I have an advanced degree in a field, which is only to some - limited - extent quantitative. I've learnt a bit of programming on my own and have had an opportunity to use it professionally already, although this was never my main task during my jobs so far - more of a "side gig" within my job when we needed to understand something better and I had a few hours to spend playing with data.

Now I've landed a job in advanced analytics, as a senior specialist (I'm surprised myself how easy this resulted to be).

As this would be my first job in analytics/ data science - a kind of a career change, I'm curious whether this make sense.

I rule out studying again. But I would need to learn really a lot "on the job".

How probable is it that the lack of a degree in maths/ physics/ IT/ data science would be held against me if I accepted the position and I wanted to switch from it to another job in 2-4 years?

Is it one of these jobs where you meet people from different walks of life (like marketing), or something where a lack of a quantitative degree disqualifies you and makes it impossible to have a good career?

I'm wondering to what extent the company that has just sent the offer is an exception here.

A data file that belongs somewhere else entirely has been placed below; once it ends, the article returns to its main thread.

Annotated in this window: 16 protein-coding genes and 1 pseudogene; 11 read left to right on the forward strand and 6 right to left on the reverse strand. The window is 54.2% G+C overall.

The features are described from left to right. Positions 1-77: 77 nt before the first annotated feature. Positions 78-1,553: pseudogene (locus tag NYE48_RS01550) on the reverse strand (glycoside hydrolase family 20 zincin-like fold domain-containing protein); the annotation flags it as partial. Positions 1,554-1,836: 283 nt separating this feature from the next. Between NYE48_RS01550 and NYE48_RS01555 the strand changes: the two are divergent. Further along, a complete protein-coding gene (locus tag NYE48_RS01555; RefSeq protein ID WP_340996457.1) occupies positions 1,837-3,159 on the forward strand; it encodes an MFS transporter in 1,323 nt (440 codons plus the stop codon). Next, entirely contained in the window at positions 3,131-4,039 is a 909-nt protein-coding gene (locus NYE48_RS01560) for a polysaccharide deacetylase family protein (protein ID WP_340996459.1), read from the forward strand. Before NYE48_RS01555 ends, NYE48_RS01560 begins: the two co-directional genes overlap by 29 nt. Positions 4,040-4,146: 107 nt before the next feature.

It depends, but generally, if it's "BI", or "Analytics", you'll find plenty of companies that don't insist on a relevant degree (even if the job post says "degree in xxx preferred" or even "required", in many cases it will be fine if you have relevant experience).

When it comes to Data Scientist or Machine Learning Engineer, it can more frequently be an issue. Some companies do have a strict policy of not hiring Data Scientists without a relevant PhD/Masters degree.

I'd say if you can acquire the necessary skills and accumulate great experience, you can have a great career without a relevant degree - at least in the current economic climate. Many companies are desperate to hire data talents that they are turning every rock, so to say. If your experience is good, lack of degree won't be an issue for a lot of companies.


Sometimes, companies are more interested in experience rather than degrees.

If you take the job you will start earning experience on the field, which would help you transition in the future if you decide to change to another company in the field.

You already landed the job, so that means the company sees potential in you despite not having a degree on the specific field.

Now, you should focus your efforts to do your (future) job the best you can, and learn the most out of it. This will make it easier for you to show your experience on the subject and switch to another related job in the future if you want so.